The deadline for registration of crypto firms was set for January 10th, 2021.

However, the regulator announced an extension of the registration period – a “Temporary Registration Regime” – to 10th July 2021 as applications are still being assessed. The regime allows crypto service firms, those who had registered before December 16th, to continue offering their services as the regulator works on the licenses. The statement from FCA reads,

“This [The Temporary Registration Regime] is to enable those existing businesses to continue to trade after 9 January 2021 until 9 July 2021, pending the FCA’s determination of their application.”

The registration delay is blamed on the “complexity and standards of the applications received” by the regulator.  The Coronavirus pandemic also hindered the authorities as their visits to the crypto exchanges themselves was limited.

The statement warns both crypto trading services providers and customers on the consequences of leaving assets on a trading platform not registered before December 15th –as the waiver does not apply to them. Exchanges that weren’t registered by Wednesday, Dec 15, will need to ask their customers to withdraw their funds by January 10th, 2021, or risk “being subject to the FCA’s criminal and civil enforcement powers.”

According to FCA’s website, only three companies have received approval to start trading crypto, with a list of 90 crypto firms waiting in line. So far, Kraken exchange subsidiary, Crypto Facilities, received a crypto futures trading license earlier in the year, and Binance announced its plans to launch FCA regulated exchange in the U.K. However, only the U.K fintech firm Ziglu, Archax, and Gemini are regulated by the FCA.

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Author: Lujan Odera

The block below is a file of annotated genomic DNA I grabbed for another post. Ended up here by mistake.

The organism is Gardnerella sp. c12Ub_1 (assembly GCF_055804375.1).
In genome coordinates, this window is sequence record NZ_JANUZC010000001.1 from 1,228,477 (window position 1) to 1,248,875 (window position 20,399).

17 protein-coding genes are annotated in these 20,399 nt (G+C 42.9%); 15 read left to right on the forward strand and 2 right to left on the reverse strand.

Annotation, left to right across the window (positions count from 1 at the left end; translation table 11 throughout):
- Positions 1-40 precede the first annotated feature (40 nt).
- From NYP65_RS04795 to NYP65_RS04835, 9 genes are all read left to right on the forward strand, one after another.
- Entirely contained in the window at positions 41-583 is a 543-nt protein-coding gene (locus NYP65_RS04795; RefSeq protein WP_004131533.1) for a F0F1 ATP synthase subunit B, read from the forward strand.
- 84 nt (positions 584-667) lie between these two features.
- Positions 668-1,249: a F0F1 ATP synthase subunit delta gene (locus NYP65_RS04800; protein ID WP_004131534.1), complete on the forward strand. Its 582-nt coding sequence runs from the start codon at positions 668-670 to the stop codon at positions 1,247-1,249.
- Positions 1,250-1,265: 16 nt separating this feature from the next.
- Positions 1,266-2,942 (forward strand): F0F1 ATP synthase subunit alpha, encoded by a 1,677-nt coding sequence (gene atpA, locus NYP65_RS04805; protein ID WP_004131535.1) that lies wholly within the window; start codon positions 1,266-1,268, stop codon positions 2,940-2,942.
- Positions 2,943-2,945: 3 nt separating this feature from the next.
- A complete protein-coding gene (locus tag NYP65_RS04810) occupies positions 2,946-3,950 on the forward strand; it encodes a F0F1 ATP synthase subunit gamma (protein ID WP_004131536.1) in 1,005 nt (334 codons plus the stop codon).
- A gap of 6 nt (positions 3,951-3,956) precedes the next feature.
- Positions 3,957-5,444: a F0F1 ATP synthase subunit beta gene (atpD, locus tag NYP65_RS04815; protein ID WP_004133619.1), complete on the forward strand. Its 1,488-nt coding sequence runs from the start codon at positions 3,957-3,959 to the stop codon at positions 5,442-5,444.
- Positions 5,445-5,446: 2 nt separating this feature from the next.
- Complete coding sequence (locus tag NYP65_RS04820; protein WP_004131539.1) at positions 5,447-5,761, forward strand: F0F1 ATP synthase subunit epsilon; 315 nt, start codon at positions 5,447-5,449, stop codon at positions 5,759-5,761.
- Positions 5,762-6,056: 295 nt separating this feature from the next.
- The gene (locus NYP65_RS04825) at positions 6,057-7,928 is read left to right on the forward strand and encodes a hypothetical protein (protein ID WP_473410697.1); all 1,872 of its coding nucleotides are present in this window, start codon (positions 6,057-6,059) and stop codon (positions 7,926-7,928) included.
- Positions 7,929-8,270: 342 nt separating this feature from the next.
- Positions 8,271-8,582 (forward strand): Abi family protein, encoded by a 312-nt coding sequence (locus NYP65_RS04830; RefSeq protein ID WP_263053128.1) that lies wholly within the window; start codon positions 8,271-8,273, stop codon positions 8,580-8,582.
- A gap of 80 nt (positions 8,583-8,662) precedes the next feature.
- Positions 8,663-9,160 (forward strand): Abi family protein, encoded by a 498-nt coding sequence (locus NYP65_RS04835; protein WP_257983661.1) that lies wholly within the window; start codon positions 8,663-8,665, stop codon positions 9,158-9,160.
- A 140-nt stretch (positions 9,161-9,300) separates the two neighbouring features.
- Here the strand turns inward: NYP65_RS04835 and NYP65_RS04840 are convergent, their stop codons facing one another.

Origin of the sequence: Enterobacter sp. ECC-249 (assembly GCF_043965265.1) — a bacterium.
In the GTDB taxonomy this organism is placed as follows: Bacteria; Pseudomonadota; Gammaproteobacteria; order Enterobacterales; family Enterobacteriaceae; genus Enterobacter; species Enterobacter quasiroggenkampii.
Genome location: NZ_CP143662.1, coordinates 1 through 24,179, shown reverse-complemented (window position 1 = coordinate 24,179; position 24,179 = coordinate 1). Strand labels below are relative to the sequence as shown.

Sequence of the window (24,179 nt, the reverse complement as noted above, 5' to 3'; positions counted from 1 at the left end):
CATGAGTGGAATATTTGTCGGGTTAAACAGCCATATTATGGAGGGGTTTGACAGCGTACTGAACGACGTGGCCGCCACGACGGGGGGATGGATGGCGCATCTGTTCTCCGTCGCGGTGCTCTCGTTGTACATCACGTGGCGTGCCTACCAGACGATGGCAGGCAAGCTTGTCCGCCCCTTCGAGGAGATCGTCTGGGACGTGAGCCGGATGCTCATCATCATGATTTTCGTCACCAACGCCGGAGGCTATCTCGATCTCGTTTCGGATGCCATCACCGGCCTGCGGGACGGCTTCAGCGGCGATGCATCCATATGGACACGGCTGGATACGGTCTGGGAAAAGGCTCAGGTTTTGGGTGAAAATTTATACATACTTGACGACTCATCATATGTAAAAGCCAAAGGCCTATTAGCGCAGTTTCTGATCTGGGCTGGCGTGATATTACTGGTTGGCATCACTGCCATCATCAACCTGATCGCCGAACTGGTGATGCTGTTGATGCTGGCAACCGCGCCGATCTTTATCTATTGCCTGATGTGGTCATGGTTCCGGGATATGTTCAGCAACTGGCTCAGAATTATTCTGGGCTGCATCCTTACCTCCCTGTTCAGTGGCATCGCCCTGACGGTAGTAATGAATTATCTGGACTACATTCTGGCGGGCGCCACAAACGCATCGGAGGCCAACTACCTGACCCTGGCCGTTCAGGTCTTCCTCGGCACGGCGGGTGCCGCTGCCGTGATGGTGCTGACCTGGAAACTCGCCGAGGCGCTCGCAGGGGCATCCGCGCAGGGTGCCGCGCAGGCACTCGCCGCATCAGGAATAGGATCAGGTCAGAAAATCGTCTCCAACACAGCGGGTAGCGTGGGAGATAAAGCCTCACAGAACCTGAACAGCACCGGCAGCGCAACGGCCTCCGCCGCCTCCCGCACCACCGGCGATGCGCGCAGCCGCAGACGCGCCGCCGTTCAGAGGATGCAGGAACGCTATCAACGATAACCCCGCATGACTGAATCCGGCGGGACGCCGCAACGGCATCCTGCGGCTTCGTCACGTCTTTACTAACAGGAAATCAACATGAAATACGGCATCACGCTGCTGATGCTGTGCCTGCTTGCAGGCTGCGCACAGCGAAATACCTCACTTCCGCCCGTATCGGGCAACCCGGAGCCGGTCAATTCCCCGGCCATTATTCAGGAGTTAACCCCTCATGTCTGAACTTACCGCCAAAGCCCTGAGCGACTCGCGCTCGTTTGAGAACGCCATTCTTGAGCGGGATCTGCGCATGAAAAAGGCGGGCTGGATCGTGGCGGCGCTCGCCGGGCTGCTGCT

US Regulator OCC Proposes ‘Fair Access’ to Banking Services For All Including Crypto Companies

The Office of the Comptroller of the Currency (OCC), the US’s national bank regulator, has proposed a rule that would forbid banks from providing their services to legal industries, including cryptocurrency companies.

As per the proposed rule, led by former Coinbase counsel Brian Brooks, fair access is promoted under which financial services could be denied by banks to customers only on the basis of “quantitative, risk-based standards established in advance.”

They can’t do so due to political pressures, to prevent the customer from entering or competing in a market or to benefit another person or business activity.

Published on Friday, the proposal does not explicitly mention cryptocurrency but is surely welcoming news for the industry, which has been time and again denied the services by the banks.

The proposal does mention Operation Choke Point, an initiative taken by the Justice Department under the Barack Obama presidency that reportedly aimed to shut down the fraudulent businesses and lenders.

It further reads that it has been revealed that the government agencies have pressured banks to sever their financial services access to “disfavored (but not unlawful) sectors of the economy.”

But neither OCC nor banks are well-equipped to balance these risks that are unrelated to the financial exposure, it said.

Marco Santori on US OCC
Source: @MSantoriESQ

“Fair access to financial services, credit, and capital are essential to our economy,” said Acting Comptroller of the Currency Brian P. Brooks.

“This proposed rule would ensure that banks meet their responsibility to provide their services fairly since they enjoy special privilege and powers because if the system fails to provide fairness to all, it cannot be a source of strength for any.”